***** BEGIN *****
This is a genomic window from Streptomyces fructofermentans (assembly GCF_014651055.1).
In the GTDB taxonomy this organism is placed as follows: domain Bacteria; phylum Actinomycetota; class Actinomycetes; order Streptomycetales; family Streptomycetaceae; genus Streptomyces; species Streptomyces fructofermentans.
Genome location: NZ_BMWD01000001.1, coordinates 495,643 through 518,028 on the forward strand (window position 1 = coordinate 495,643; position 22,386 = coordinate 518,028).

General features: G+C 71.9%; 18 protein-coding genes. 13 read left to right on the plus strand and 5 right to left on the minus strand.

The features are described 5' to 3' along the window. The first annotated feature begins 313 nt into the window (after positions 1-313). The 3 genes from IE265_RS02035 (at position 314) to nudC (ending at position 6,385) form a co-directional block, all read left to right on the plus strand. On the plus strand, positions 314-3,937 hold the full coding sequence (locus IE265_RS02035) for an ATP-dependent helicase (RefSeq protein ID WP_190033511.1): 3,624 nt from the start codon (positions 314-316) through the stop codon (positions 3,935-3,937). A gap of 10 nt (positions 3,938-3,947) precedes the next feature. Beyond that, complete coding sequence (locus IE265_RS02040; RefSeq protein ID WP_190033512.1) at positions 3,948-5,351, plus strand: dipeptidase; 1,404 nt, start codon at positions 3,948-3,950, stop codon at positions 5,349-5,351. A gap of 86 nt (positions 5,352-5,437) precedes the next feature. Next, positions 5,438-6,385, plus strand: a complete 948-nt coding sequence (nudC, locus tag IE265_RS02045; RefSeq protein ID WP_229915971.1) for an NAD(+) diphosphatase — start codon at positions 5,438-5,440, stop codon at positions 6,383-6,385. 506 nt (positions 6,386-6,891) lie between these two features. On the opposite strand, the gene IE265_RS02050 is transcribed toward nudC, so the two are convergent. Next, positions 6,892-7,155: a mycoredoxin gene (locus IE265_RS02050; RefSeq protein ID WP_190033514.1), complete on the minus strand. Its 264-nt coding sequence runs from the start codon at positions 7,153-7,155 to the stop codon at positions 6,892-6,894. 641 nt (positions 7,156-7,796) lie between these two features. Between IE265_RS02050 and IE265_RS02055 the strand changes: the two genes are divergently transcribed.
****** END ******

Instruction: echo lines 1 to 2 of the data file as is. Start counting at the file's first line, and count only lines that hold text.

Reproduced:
This is a genomic window from Streptomyces fructofermentans (assembly GCF_014651055.1).
In the GTDB taxonomy this organism is placed as follows: domain Bacteria; phylum Actinomycetota; class Actinomycetes; order Streptomycetales; family Streptomycetaceae; genus Streptomyces; species Streptomyces fructofermentans.